Sunday, February 23, 2014

The Birthday We'll Never Forget!

I just had a birthday (yesterday in fact) and have been reminiscing about past birthdays. Good ones and the not so good ones. Some funny and some not so funny. Here's one our family remembers very well.

When my sister, brother and I were little, our Mom always made our birthday parties special. Our grandmother, aunts, cousins, and friends were invited. She would have a bright paper tablecloth with matching napkins and cups on the dining room table. Mom would bake and decorate the cake herself. It wasn't fancy by today's standardsjust an eight-inch round, two-layer, Betty Crocker cake mix.

Similar to our cake topper
   Once all the games were played and the presents had been opened, we'd all march into the dining room and grab the nearest chair. Grandma and all the aunts were lined up along the wall. We would be waiting for the arrival of the cake. Mom had a very special cake topper she would bring out only on birthdays. It was a round, plastic, carousel-theme with horses affixed to the tent with string. On the back of the base was the wind-up key. When you turned the key the little horses would flair out over the cake. We would all sing the birthday song. The candles would be blown out, Mom would remove the cake topper, then cut and serve a piece to everyone.

The one item we I never saw at any other birthday party was the individual ice cream cups with their own wooden paddle spoon. Mom didn't just scoop ice cream from a carton and drop it on our plate next to a slice of cake. No-siree-Bob! Everyone had their very own ice cream cup! She would call out, “Who wants chocolate? Who wants vanilla?” I don't know how she understood everyone with different answers flying around the room. We would pull the cardboard lid off the top, and dig in with that wooden paddle spoon.

My fifth birthday was different. It was the one we would not forget and will talk about for years.

Everything was going like clockwork. Grandma, aunts, cousins and friends were here. The table was set, the ice cream cups were in the freezer, the cake was in the kitchen along with the cake topper.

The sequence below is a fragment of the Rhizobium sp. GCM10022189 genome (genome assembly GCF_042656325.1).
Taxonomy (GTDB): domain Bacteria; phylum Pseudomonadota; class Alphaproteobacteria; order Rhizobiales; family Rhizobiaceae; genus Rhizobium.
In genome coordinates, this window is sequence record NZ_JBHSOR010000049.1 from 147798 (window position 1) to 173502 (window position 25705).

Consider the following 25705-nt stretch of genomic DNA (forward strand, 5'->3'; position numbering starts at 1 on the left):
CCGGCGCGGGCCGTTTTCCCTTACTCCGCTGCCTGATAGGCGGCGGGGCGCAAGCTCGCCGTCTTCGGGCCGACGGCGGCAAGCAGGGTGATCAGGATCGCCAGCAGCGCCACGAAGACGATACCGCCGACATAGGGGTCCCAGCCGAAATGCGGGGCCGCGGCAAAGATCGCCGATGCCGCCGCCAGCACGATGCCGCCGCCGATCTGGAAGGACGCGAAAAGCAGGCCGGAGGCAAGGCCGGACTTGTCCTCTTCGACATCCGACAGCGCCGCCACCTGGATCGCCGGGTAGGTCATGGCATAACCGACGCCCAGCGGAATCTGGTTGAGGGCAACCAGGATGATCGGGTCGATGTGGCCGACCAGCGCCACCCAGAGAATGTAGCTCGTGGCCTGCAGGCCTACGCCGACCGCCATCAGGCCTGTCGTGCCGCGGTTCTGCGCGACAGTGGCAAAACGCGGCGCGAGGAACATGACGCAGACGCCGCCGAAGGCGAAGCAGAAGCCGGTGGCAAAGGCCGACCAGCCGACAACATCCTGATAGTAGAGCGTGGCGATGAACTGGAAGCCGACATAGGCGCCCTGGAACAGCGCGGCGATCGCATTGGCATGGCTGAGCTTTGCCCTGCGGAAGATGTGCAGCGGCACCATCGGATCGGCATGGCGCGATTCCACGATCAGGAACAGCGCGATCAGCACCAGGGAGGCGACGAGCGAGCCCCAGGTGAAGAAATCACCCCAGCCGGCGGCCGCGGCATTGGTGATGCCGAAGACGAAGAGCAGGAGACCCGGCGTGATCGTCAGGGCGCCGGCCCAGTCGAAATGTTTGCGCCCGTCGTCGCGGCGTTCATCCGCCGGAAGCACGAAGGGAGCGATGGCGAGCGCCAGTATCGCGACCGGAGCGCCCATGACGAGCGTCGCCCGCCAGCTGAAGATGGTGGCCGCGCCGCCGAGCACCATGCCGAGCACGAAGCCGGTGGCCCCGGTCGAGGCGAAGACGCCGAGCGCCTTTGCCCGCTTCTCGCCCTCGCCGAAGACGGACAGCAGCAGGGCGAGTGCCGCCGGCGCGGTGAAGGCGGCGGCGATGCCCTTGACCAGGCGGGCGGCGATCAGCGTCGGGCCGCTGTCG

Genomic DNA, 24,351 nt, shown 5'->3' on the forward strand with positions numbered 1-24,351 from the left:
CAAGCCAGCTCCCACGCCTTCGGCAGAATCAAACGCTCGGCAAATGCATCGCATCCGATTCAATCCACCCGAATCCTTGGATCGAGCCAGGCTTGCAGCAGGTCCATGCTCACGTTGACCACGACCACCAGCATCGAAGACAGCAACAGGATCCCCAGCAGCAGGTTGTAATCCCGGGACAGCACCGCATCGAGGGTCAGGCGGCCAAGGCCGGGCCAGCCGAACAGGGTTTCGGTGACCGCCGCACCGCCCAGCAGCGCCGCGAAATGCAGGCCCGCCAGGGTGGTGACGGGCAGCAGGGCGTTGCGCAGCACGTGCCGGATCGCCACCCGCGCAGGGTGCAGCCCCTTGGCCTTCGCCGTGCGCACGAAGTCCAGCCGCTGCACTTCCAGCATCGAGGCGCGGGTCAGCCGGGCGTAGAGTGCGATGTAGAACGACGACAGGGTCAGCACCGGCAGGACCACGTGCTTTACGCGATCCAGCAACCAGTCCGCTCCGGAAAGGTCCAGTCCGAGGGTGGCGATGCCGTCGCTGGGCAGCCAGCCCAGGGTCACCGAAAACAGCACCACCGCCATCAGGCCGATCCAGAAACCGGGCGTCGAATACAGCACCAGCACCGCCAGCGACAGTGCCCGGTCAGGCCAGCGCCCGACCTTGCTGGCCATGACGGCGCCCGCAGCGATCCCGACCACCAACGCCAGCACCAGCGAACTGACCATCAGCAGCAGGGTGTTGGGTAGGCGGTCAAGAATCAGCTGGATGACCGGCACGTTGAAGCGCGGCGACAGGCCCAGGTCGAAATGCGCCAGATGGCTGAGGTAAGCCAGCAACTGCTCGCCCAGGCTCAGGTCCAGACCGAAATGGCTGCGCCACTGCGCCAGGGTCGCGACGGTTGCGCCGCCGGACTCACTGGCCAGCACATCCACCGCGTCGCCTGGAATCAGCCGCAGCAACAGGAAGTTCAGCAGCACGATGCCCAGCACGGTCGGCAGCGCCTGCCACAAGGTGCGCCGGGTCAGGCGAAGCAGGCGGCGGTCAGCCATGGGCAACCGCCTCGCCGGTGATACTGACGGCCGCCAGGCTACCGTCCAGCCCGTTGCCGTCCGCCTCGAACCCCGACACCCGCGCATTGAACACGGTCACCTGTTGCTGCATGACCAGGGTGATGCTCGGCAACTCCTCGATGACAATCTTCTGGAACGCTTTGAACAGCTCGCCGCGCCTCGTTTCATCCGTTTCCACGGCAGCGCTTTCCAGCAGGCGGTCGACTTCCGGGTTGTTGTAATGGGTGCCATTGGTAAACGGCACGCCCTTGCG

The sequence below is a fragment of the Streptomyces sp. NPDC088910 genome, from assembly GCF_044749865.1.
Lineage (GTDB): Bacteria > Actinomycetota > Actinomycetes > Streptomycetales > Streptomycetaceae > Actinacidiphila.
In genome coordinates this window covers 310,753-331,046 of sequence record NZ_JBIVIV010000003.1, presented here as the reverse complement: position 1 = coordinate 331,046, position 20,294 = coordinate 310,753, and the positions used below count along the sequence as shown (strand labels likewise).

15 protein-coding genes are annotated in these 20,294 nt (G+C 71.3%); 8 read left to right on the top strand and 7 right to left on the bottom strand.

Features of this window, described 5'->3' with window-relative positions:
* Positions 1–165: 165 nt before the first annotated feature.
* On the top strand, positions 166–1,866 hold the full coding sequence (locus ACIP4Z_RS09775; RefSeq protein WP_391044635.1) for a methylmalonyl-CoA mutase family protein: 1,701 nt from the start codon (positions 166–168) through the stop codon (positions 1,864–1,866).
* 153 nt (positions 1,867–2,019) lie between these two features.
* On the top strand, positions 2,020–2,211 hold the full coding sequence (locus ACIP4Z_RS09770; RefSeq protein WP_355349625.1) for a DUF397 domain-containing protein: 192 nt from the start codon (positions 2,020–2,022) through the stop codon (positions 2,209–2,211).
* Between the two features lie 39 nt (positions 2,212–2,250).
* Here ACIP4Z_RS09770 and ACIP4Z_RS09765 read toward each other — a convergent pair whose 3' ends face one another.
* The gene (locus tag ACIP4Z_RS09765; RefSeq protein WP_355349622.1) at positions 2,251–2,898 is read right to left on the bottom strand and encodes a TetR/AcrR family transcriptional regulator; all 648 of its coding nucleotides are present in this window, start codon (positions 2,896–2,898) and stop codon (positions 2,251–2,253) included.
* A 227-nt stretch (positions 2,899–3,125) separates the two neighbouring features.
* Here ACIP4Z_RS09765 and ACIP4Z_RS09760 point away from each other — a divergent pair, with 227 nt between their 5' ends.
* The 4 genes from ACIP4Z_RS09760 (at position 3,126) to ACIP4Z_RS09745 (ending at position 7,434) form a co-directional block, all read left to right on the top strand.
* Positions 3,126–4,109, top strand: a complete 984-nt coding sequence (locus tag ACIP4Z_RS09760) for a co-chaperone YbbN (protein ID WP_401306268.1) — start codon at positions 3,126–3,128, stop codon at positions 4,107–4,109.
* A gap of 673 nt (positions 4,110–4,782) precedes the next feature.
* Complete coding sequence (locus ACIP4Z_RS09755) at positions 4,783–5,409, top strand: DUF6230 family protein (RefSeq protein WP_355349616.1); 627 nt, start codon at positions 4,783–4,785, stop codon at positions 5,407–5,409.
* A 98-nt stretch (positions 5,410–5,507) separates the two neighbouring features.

After the games were played and presents opened we traipsed to the table. Lots of talking, laughing and joking around the room. Everyone had their ice cream cups and the cake was on the table. The candles were lit, the carousel was wound-up, whirling and twirling on top the cake. Everyone started singing, but before I could make a wish and blow out the candles, WHOOSH!! The cake topper caught fire. A flame went straight up and the cake topper melted into the cake.

Mom picked up the nearest paper cups and threw soda on the flames. Suddenly, the aunts were tossing different things on top of it to smother the fire. Smoke curled up toward the ceiling. The carousel horses had been swinging out and some actually flew into the candles. Several aunts grabbed kids and ran for the door. Others scattered to a nearby room.

Kids and adults were stunned as they stared at what was left of the pile of burnt, melted plastic, wet cake and liquified frosting. My major concern wasn't that my cake had caught fire, it was that I was having a birthday with no cake. I remember putting my finger into the frosting and wanting to taste it.

That was the end of our very special cake topper. We never had another one like it. The cakes mom continued to make were still the eight-inch round, two-layer, Betty Crocker cake mix; but now, she bought the peel and stick edible candy decorations that had candle holders and letters you could spell out Happy Birthday. They made the cake look fantastic.

Later birthday parties were not as exciting as a cake on fire, but they were fun just the same. Every once in a while, we'd reminisce about my fifth birthday “blow out!”
My 10th birthday.

Sunday, February 9, 2014

February 9, 2014: 50th Anniversary of The Beatles on The Ed Sullivan Show

When I was growing up, most Sunday nights our family would gather in the living room at 8 pm in front of our black and white TV to watch The Ed Sullivan Show on CBS. He had a great variety show for the whole family. Ed would introduce the most popular artists in show business. From music, film, Broadway, opera, and comedy. When the space race was happening, Ed would sometimes have an astronaut stand up in the audience and take a bow.

My older sister, who was a freshman in high school, asked me if I was going to watch The Beatles on Ed Sullivan that night.

My reply was, “Who's that?”

She clued me in, “They're a new, popular band from England. Their music is all over the radio. Everyone at school is talking about them.”

“Sure, OK. I'll watch with you,” I said.